Growing up, I was familiar with Judy Blume. One of my teachers read to our class Tales of a Fourth-Grade Nothing. On my own, I read her story of a young boy navigating puberty called Then Again, Maybe I Won’t. The writing in them was accessible and really connected with my young self. However, I never got around to reading Are You There, God? It’s Me, Margaret. That is, not until my recent vacation.
The story is told in the voice of Margaret, a girl turning twelve. And she deals with all the normal things that young girls are challenged by. Among these are buying her first bra, figuring out the place of God in her life, navigating her changing relationship to boys and her female friends, and (eventually) getting her period. And these all feel genuine. They are told in a matter-of-fact way that is frank without being salacious.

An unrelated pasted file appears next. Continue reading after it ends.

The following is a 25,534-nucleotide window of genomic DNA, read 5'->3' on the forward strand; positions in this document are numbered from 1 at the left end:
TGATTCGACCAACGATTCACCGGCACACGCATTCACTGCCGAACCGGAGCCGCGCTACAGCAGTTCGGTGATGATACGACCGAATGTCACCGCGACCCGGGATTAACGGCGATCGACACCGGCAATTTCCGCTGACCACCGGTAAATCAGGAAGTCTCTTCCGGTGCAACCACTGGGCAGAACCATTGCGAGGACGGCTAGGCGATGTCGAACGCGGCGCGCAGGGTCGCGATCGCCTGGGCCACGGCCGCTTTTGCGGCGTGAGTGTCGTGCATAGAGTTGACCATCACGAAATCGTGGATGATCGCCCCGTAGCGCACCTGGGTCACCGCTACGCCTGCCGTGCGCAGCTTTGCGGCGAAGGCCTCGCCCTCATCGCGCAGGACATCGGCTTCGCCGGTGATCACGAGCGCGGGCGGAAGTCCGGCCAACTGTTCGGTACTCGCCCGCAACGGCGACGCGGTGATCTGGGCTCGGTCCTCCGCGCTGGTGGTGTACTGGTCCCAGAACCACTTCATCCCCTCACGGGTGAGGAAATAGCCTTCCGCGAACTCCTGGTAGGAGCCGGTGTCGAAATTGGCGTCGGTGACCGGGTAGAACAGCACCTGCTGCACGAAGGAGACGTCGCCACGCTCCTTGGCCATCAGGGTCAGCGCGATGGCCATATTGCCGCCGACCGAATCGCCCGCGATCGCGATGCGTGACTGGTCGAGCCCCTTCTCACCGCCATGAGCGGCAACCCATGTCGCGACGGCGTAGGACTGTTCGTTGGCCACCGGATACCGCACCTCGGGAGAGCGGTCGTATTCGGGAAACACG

Some may find that much of what modern girls deal with is missing. After all, this book was published in the early 1970s. But I would argue that is its charm. Because the things she deals with are universal, they are also timeless. Girls in any decade in the past or future will find something to relate to here and realize that they aren’t alone in their experience. Perhaps that’s why it has touched so many women over the last fifty years.
My rating: 3/5